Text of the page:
How does it work?
To make the best of this service, there must be an agreed aim for you and your volunteer to work towards, together. After 2-3 months, progress towards this aim will be reviewed.
If you are accepted as a client, you will be matched to a suitable volunteer, who will meet with you regularly (usually fortnightly for around an hour) for up to six months. This will usually be in a café or other public place such as a community centre or library. We can do home visits (subject to a risk assessment) if appropriate but encourage you to meet in your local community where possible.
During the course of the match, your volunteer will help you, using a person-centred approach, to decide what you want to achieve, to set goals, identify steps necessary to achieve your aspirations and identify sources of help and support. Your current social networks and sources of support are assessed and you will be helped to develop the networks and relationships that would support your chosen area of change, alongside the appropriate professional and specialist services. Goals and action plans are regularly reviewed and revised. The aim is for you to have built enough skills, confidence and support networks within around 6 months, to continue your journey independently of the project.
What is it NOT?
Volunteers DO NOT offer:
- Counselling or therapy
- Specialist advice
- Befriending in the sense of regular companionship for an indefinite period
- Transport or removals
- Cleaning, housework, or personal care.
The project does not seek to replace professional health, social or support services, and should be seen as complementary to, rather than a substitute for, specialist support.
We cannot work with people who:
- Have a high risk of harming others
- Have current, unmanaged, drug or alcohol dependence
- Have complex behaviours that require professional support.
How quickly can I be matched?
This is variable. It can be within a month but can take longer, depending on availability of volunteers and taking into account everyone’s preferences. We prefer to match you with someone we think is suitable for you, rather than simply the first person that becomes available. For this reason, if your need is urgent, we will try to signpost you to a service that can respond more quickly.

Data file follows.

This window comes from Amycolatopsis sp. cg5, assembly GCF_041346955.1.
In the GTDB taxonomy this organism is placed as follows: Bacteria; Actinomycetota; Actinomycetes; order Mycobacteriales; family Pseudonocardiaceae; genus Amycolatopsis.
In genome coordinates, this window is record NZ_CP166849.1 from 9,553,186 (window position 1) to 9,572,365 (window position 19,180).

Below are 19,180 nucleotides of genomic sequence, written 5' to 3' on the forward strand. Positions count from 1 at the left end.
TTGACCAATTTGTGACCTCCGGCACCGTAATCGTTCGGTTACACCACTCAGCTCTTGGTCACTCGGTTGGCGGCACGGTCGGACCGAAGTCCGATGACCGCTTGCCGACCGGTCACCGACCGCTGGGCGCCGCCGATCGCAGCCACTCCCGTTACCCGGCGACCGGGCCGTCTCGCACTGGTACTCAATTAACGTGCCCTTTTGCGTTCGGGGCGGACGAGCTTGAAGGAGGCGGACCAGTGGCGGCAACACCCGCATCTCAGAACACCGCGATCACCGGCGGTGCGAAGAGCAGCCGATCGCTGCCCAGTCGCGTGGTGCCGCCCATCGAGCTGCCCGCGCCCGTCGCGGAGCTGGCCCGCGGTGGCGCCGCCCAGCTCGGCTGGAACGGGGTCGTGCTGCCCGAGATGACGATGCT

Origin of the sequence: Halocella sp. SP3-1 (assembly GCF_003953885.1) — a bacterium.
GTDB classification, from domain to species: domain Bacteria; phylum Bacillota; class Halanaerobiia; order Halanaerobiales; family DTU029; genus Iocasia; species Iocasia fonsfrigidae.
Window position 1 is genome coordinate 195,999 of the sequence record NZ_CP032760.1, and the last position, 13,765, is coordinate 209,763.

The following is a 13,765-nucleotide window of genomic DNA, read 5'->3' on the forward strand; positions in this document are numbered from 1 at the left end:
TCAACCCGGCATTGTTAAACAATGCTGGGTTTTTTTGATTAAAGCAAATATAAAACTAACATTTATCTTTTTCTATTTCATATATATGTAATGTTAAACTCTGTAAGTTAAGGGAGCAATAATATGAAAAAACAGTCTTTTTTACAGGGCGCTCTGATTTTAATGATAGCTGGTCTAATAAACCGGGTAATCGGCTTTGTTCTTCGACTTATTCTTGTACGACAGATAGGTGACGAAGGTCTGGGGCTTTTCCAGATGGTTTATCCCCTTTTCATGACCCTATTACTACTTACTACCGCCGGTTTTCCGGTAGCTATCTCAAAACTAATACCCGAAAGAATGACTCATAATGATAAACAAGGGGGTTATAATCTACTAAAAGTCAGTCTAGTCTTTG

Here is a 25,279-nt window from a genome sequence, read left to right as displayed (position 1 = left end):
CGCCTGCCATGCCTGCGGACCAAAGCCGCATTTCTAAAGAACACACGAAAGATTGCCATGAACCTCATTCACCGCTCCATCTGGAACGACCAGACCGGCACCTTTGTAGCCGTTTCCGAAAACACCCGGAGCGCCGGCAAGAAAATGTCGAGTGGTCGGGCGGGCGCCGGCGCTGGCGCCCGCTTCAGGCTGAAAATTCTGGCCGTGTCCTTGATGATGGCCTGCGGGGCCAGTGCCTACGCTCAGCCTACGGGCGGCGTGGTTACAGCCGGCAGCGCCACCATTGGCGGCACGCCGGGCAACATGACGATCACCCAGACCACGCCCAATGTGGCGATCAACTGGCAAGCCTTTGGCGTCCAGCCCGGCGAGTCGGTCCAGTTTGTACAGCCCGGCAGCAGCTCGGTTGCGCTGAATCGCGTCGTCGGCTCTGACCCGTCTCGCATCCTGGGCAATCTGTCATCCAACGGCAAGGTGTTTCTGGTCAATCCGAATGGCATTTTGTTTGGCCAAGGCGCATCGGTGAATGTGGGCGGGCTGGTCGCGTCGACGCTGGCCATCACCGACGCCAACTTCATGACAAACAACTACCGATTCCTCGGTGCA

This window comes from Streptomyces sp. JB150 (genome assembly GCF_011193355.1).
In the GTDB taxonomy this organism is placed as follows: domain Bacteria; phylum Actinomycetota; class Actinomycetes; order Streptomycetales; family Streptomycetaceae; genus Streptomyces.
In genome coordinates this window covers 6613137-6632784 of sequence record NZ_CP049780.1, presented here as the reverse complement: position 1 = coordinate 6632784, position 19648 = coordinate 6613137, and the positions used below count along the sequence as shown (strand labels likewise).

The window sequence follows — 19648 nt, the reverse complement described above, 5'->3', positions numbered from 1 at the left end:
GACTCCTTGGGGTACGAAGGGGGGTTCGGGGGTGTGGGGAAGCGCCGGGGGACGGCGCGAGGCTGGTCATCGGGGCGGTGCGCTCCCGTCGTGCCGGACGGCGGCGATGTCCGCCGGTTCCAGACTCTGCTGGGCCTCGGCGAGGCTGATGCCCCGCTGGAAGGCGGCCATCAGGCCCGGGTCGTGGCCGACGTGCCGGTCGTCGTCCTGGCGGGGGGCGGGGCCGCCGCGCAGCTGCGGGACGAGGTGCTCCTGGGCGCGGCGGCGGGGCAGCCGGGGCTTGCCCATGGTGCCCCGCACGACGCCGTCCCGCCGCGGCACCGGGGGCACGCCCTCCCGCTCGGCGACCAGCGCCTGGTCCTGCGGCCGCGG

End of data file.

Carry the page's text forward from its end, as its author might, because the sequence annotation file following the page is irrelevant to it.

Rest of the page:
What training & experience do volunteers have?
Transitions provides training courses approximately three times a year, to equip volunteers with the skills and knowledge they need for the role. Additional training is provided on an ongoing basis as necessary.
We do not expect our volunteers to become experts in any particular area – they will have an overview of the kind of issues that clients face – but they can research and signpost to other sources of help and advice. Volunteer training focusses on communication skills, goal setting and activity planning, coaching & mentoring and professional practice.
All our volunteers have ‘life experience’ and some may have experience of going through tough times themselves. They do not bring their issues to the role but it can help them to understand how clients are feeling and to relate to clients on a more equal footing than with traditional professional relationships.
Volunteers are carefully selected and required to undertake an Enhanced DBS (criminal records) check. They receive comprehensive training and support, and work within ECI’s policies and procedures. The Transitions Project Co-ordinator oversees the matches and will regularly check in with both the client and volunteer to ensure both are satisfied with the arrangement.
Click here to hear a recording of the Project Co-ordinator talking to John Stammers on Phonic FM about the project.